The Evolution of the CeMCOR KT Toolkit


For more than forty years, Dr. Jerilynn Prior has been a passionate advocate for the importance of knowledge translation (KT). Although her methods have changed over time – especially since she founded the Centre for Menstrual Cycle and Ovulation Research (CeMCOR) – what remains at the core of her work is a belief that women have the right to understand their own health.

Dr. Prior’s first foray into the world of KT aligned with the start of her clinical practice in Vancouver. 

“As the first woman endocrinologist in the Greater Vancouver region with an interest beyond diabetes, family doctors and dermatologists and others referred many women patients with unwanted facial hair to me,” Dr. Prior explains.

After engaging with patients, she realized they wanted more ways to access information and tools to use to monitor their own health.  This led to the creation of two of Dr. Prior’s first KT tools: To help her patients, a paper handout detailing topics like hair removal or therapy options for women with Polycystic Ovary Syndrome (PCOS), and  diary to track menstrual cycles, which were mimeographed and then photocopied for distribution. 

“My handout and the diary went from hand to hand and eventually to Australia with somebody, and then came back with someone else having been photocopied many more times,” she recalls “I’ve always wanted to share [knowledge] and always figured that it was important for a person to understand what the reason behind my recommendation of a particular therapy, and to treat them with respect as intelligent and decision-making people.”

In 2002, Dr. Prior founded CeMCOR with the mission to “create and share a scientific, holistic body of knowledge” surrounding hormones and menstruation across the life cycle. As part of this mission, the CeMCOR website was launched in the fall of 2003.

The website features practical women’s reproductive life phase information for women from adolescence through to menopause, resources for common problems, details on how to participate in research, and an “Ask Us” page where people can submit questions for experts to answer. And, just as Dr. Prior’s handouts changed hands to address women’s concerns across the globe, today her website draws visitors from all over, for an average of 3500-5000 page- views per day.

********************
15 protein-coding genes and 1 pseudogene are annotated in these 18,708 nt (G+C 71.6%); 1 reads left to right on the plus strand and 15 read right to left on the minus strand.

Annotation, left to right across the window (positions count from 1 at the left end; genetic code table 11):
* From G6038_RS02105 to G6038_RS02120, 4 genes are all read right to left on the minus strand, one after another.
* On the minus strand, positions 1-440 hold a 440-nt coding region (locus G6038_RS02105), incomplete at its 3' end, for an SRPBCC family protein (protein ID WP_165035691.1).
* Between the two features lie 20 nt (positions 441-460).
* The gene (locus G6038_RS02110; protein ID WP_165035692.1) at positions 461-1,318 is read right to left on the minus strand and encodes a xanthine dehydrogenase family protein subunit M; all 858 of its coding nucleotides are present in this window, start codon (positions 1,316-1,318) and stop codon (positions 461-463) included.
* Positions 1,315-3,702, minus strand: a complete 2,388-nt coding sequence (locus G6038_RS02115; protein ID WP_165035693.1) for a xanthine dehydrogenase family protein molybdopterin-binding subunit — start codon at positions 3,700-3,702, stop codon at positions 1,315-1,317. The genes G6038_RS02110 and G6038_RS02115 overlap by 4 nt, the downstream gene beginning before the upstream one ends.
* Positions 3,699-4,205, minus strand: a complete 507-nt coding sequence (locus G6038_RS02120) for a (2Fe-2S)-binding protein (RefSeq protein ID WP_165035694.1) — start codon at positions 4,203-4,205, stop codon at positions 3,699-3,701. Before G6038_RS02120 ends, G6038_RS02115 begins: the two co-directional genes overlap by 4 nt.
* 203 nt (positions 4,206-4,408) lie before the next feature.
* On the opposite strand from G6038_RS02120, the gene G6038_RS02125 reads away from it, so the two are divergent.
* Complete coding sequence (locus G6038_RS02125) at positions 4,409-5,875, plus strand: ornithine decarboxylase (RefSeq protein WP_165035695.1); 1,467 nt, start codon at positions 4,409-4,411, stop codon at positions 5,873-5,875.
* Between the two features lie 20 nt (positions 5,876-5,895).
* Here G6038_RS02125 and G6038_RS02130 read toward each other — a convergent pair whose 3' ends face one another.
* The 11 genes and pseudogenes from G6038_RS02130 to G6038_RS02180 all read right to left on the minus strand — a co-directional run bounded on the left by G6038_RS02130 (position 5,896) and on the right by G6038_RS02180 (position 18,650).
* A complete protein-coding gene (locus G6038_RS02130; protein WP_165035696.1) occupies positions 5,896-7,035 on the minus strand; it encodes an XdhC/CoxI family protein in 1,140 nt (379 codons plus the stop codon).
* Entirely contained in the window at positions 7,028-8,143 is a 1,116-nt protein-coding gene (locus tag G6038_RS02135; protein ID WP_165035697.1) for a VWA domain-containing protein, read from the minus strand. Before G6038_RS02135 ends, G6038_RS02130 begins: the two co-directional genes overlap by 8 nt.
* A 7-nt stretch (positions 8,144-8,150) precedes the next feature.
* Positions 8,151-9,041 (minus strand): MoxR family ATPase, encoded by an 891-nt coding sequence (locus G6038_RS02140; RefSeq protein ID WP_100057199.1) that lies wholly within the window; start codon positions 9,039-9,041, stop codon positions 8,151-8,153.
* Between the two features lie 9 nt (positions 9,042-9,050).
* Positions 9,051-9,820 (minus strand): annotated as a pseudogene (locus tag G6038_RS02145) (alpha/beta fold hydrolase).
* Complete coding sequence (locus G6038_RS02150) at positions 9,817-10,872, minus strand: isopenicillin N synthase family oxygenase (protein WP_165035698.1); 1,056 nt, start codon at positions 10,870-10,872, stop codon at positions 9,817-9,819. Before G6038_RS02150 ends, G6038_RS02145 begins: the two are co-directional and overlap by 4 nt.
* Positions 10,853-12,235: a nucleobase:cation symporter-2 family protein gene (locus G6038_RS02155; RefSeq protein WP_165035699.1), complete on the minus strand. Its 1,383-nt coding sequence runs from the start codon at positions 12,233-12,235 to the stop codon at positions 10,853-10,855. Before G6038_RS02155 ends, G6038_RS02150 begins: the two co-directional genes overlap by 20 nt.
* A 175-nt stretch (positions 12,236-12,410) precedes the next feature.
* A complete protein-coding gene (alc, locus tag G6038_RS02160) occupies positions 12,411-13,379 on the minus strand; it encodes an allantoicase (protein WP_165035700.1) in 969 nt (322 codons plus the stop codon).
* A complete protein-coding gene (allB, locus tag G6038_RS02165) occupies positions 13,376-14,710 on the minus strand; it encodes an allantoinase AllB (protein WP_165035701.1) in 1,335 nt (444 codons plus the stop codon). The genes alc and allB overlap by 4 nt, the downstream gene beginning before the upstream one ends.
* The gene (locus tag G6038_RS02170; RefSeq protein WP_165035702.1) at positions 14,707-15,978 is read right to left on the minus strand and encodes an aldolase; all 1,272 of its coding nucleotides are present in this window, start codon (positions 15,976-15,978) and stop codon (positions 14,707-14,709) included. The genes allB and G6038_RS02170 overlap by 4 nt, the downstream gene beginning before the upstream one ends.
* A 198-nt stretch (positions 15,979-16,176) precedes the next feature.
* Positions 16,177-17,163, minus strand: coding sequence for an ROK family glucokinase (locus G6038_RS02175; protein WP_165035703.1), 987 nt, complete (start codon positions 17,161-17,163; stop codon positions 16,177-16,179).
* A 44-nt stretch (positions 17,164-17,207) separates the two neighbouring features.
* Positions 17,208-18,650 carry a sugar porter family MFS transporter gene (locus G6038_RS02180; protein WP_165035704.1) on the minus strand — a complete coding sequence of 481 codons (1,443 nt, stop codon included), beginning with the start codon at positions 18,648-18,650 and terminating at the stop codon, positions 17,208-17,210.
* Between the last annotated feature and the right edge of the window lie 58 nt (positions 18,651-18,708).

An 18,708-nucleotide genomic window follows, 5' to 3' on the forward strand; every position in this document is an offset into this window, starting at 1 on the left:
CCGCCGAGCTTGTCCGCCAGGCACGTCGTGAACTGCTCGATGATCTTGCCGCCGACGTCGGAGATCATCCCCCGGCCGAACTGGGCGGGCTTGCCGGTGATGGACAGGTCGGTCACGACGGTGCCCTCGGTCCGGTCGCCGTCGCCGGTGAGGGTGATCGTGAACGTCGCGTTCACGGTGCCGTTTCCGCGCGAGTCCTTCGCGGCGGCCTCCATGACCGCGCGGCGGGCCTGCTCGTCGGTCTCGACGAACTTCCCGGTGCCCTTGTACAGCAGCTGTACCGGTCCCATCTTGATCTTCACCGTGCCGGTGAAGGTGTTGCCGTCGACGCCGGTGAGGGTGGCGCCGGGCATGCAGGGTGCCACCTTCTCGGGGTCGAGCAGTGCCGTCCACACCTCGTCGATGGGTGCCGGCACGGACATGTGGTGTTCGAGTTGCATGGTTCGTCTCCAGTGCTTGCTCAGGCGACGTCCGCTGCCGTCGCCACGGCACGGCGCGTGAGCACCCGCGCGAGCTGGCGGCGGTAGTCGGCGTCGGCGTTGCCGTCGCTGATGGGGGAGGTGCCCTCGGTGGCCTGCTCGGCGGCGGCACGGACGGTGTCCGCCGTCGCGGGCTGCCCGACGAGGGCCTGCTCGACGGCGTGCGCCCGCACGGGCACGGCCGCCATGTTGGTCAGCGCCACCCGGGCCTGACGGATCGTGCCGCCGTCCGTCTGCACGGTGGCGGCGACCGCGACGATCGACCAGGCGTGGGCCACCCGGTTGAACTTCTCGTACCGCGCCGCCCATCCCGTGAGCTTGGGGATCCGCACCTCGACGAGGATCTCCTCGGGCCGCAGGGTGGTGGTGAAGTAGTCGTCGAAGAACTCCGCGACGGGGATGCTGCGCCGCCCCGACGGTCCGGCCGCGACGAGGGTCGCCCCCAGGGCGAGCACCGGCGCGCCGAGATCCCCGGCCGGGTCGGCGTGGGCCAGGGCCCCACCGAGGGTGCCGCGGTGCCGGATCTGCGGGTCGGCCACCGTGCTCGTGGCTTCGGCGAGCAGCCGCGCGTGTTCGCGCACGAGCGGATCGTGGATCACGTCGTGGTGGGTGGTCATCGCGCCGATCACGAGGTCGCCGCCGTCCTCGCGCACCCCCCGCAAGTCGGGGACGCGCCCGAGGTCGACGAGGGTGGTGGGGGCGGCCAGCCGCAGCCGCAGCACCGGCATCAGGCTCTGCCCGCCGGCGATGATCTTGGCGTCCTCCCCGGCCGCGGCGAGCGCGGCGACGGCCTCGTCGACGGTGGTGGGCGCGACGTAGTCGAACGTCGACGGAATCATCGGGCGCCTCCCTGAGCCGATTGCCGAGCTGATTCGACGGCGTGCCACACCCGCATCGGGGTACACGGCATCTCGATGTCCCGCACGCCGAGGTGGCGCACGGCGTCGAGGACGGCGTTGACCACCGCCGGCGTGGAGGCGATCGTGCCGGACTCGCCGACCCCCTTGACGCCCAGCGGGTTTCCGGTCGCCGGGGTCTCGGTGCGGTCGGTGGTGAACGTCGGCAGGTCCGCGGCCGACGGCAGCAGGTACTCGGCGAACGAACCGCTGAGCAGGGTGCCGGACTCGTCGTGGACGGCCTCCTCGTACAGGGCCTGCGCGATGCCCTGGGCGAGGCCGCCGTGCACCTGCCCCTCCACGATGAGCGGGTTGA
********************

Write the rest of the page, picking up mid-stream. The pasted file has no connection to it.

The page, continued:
“Knowledge must be shared.”

In addition to the website, Dr. Prior and her team continue to work on finding innovative ways to share their work. They have produced several videos explaining the “ABC’s of Osteoporosis” for a variety of audiences, held community events to engage women with their research, and embarked on a social media journey (you can follow them on Twitter @CeMCORNews) and Facebook, “Centre for Menstrual Cycle and Ovulation Research.

Most recently, they have also started creating “five-slide summaries” to make recently published CeMCOR information more accessible. The slides guide readers through:  1) what is already known about the subject area, 2) what needs to be better understood, 3) how their study was done, 4) what the study shows, and 5) what the implications may be for women’s health. The slides are produced using plain language, and are reviewed by a volunteer from the CeMCOR Community Advisory Board to ensure the information  is understandable and resonates with the audience for which they have been produced.

Her team is also looking into ways to increase their site’s ability to host videos, so they can continue exploring the medium as a tool for KT. In addition to this work, over the next five years Dr. Prior intends to continue work on PCOS treatment, including scientific testing of an innovative therapy.

To learn more about CeMCOR, visit their website or follow them on Twitter.


Cyclic progesterone and spironolactone for PCOS